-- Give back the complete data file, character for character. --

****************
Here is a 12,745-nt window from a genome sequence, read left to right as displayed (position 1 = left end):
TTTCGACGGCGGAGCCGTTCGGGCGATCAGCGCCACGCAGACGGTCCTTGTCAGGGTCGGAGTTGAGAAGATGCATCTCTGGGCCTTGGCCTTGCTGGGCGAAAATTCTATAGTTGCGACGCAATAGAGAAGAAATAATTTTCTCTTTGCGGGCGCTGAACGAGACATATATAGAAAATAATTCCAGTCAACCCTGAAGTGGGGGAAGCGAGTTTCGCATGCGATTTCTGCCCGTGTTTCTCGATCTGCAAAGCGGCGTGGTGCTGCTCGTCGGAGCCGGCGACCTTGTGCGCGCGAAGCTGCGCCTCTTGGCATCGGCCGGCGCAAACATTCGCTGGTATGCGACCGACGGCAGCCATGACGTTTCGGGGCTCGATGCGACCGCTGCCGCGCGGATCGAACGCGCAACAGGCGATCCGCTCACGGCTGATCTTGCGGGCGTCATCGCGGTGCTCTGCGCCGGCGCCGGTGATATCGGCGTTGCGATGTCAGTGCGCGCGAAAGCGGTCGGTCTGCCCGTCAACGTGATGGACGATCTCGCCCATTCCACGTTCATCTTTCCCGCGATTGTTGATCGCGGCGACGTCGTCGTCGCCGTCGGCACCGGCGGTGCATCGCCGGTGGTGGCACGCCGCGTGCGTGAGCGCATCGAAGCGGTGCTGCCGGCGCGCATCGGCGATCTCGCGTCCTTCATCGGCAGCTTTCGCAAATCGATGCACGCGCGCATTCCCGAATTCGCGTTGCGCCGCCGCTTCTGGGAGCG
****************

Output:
Here is a 12,745-nt window from a genome sequence, read left to right as displayed (position 1 = left end):
TTTCGACGGCGGAGCCGTTCGGGCGATCAGCGCCACGCAGACGGTCCTTGTCAGGGTCGGAGTTGAGAAGATGCATCTCTGGGCCTTGGCCTTGCTGGGCGAAAATTCTATAGTTGCGACGCAATAGAGAAGAAATAATTTTCTCTTTGCGGGCGCTGAACGAGACATATATAGAAAATAATTCCAGTCAACCCTGAAGTGGGGGAAGCGAGTTTCGCATGCGATTTCTGCCCGTGTTTCTCGATCTGCAAAGCGGCGTGGTGCTGCTCGTCGGAGCCGGCGACCTTGTGCGCGCGAAGCTGCGCCTCTTGGCATCGGCCGGCGCAAACATTCGCTGGTATGCGACCGACGGCAGCCATGACGTTTCGGGGCTCGATGCGACCGCTGCCGCGCGGATCGAACGCGCAACAGGCGATCCGCTCACGGCTGATCTTGCGGGCGTCATCGCGGTGCTCTGCGCCGGCGCCGGTGATATCGGCGTTGCGATGTCAGTGCGCGCGAAAGCGGTCGGTCTGCCCGTCAACGTGATGGACGATCTCGCCCATTCCACGTTCATCTTTCCCGCGATTGTTGATCGCGGCGACGTCGTCGTCGCCGTCGGCACCGGCGGTGCATCGCCGGTGGTGGCACGCCGCGTGCGTGAGCGCATCGAAGCGGTGCTGCCGGCGCGCATCGGCGATCTCGCGTCCTTCATCGGCAGCTTTCGCAAATCGATGCACGCGCGCATTCCCGAATTCGCGTTGCGCCGCCGCTTCTGGGAGCG